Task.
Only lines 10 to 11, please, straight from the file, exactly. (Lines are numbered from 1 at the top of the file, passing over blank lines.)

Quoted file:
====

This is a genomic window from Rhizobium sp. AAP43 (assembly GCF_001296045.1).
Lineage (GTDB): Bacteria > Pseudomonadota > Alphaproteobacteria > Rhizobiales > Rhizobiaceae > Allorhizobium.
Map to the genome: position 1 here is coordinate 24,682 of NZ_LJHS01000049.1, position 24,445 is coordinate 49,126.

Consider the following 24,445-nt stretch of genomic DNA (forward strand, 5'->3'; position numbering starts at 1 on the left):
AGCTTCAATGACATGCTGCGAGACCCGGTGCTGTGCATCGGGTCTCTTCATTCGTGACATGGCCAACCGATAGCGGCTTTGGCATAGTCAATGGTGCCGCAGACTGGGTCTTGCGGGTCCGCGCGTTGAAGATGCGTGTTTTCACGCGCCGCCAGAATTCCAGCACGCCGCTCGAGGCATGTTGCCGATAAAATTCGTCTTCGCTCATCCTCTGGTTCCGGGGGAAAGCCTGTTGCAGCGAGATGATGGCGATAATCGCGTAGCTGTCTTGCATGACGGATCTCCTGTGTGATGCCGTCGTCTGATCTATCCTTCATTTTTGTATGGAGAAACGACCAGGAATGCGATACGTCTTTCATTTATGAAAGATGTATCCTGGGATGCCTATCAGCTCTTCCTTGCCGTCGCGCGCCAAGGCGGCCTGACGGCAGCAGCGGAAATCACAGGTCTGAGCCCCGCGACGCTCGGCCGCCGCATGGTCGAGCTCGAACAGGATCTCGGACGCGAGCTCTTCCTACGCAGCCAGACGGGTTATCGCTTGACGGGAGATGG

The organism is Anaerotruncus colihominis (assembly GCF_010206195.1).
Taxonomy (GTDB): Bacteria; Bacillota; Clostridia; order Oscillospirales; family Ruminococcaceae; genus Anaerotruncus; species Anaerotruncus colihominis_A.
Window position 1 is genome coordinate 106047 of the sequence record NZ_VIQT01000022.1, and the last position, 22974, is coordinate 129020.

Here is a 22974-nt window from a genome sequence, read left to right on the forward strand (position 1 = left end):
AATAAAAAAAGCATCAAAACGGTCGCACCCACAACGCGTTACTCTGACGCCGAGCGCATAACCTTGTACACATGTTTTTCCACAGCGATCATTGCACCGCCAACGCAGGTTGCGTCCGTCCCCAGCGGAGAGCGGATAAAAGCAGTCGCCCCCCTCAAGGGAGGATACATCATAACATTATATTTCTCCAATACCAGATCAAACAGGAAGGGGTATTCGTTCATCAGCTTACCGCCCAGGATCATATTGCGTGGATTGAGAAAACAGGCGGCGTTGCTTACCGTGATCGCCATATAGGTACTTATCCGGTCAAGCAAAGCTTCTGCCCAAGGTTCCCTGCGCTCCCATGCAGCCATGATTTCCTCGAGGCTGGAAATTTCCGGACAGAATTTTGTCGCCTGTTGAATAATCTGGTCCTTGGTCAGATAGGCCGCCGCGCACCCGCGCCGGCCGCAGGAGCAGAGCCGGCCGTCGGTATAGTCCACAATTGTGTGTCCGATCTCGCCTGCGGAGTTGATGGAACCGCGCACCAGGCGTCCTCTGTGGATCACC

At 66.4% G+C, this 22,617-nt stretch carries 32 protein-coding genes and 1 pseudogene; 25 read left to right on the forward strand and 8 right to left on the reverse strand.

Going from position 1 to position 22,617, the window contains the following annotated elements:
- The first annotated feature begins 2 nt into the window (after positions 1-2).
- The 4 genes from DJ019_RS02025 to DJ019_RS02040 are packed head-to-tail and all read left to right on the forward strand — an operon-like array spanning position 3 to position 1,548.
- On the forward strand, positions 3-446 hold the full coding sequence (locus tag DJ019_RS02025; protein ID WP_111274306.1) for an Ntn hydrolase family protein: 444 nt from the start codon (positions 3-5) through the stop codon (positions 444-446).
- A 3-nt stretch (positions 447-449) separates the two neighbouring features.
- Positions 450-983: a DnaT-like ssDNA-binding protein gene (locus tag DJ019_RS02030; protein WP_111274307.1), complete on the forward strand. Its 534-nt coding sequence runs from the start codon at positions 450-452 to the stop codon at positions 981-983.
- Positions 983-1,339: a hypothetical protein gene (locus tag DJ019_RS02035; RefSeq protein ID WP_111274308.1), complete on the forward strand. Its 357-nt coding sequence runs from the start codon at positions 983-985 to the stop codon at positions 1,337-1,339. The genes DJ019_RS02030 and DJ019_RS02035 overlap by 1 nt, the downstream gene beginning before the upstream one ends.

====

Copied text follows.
AATAAAAAAAGCATCAAAACGGTCGCACCCACAACGCGTTACTCTGACGCCGAGCGCATAACCTTGTACACATGTTTTTCCACAGCGATCATTGCACCGCCAACGCAGGTTGCGTCCGTCCCCAGCGGAGAGCGGATAAAAGCAGTCGCCCCCCTCAAGGGAGGATACATCATAACATTATATTTCTCCAATACCAGATCAAACAGGAAGGGGTATTCGTTCATCAGCTTACCGCCCAGGATCATATTGCGTGGATTGAGAAAACAGGCGGCGTTGCTTACCGTGATCGCCATATAGGTACTTATCCGGTCAAGCAAAGCTTCTGCCCAAGGTTCCCTGCGCTCCCATGCAGCCATGATTTCCTCGAGGCTGGAAATTTCCGGACAGAATTTTGTCGCCTGTTGAATAATCTGGTCCTTGGTCAGATAGGCCGCCGCGCACCCGCGCCGGCCGCAGGAGCAGAGCCGGCCGTCGGTATAGTCCACAATTGTGTGTCCGATCTCGCCTGCGGAGTTGATGGAACCGCGCACCAGGCGTCCTCTGTGGATCACC

At 66.4% G+C, this 22,617-nt stretch carries 32 protein-coding genes and 1 pseudogene; 25 read left to right on the forward strand and 8 right to left on the reverse strand.